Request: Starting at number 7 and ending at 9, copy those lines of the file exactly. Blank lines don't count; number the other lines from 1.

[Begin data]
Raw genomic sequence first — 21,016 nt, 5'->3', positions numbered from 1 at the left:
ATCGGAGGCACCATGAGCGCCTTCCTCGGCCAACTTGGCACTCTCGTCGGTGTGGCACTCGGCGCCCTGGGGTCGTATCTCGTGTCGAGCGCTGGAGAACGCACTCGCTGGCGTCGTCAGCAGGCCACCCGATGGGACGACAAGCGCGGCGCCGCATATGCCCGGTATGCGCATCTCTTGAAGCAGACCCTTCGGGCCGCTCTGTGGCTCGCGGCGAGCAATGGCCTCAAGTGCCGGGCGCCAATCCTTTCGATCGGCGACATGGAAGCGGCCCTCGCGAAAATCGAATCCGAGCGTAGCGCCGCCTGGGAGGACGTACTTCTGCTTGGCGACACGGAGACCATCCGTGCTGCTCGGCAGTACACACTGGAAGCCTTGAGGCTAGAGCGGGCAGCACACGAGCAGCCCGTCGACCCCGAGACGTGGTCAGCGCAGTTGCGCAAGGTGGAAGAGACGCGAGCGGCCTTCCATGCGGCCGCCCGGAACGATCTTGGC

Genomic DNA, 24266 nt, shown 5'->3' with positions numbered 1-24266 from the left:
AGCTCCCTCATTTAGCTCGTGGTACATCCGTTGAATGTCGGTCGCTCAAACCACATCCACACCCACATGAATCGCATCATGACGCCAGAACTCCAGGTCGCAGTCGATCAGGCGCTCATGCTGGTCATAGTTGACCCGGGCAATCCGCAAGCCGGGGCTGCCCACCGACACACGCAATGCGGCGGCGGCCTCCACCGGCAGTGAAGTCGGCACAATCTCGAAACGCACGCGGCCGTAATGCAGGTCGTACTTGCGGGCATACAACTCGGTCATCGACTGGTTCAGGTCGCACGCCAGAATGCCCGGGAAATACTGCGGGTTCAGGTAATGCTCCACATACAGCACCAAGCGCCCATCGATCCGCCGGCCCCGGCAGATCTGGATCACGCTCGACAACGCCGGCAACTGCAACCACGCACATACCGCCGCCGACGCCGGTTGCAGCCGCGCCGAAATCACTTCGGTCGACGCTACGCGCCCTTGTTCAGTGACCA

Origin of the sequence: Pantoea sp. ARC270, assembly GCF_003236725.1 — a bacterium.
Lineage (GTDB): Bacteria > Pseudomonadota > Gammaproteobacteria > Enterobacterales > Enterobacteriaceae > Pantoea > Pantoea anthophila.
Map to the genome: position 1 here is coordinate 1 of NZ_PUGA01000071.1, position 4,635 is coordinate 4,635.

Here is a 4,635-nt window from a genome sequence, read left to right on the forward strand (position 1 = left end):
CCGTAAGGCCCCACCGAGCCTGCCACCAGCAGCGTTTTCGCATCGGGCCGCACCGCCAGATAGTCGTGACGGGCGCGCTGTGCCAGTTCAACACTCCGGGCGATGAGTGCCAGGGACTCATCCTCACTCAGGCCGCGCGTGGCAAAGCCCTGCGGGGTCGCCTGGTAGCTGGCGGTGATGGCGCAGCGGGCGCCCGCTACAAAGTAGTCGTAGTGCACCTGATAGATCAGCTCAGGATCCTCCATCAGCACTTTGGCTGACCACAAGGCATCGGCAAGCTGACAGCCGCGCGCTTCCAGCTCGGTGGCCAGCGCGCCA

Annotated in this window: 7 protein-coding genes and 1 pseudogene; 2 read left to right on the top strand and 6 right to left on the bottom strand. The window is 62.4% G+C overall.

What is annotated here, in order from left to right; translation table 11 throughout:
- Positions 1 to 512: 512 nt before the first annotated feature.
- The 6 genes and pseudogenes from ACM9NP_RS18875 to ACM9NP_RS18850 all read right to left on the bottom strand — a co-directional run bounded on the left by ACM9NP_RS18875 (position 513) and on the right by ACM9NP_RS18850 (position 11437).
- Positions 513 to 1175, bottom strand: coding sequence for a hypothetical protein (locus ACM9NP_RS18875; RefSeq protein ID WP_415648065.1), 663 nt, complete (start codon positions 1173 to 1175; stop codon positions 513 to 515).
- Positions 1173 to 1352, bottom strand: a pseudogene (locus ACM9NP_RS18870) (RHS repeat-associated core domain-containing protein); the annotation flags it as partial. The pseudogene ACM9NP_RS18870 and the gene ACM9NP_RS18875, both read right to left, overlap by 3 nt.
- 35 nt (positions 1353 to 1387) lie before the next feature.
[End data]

Map to the genome: position 1 here is coordinate 1 of NZ_PUGA01000071.1, position 4,635 is coordinate 4,635.

Here is a 4,635-nt window from a genome sequence, read left to right on the forward strand (position 1 = left end):
CCGTAAGGCCCCACCGAGCCTGCCACCAGCAGCGTTTTCGCATCGGGCCGCACCGCCAGATAGTCGTGACGGGCGCGCTGTGCCAGTTCAACACTCCGGGCGATGAGTGCCAGGGACTCATCCTCACTCAGGCCGCGCGTGGCAAAGCCCTGCGGGGTCGCCTGGTAGCTGGCGGTGATGGCGCAGCGGGCGCCCGCTACAAAGTAGTCGTAGTGCACCTGATAGATCAGCTCAGGATCCTCCATCAGCACTTTGGCTGACCACAAGGCATCGGCAAGCTGACAGCCGCGCGCTTCCAGCTCGGTGGCCAGCGCGCCA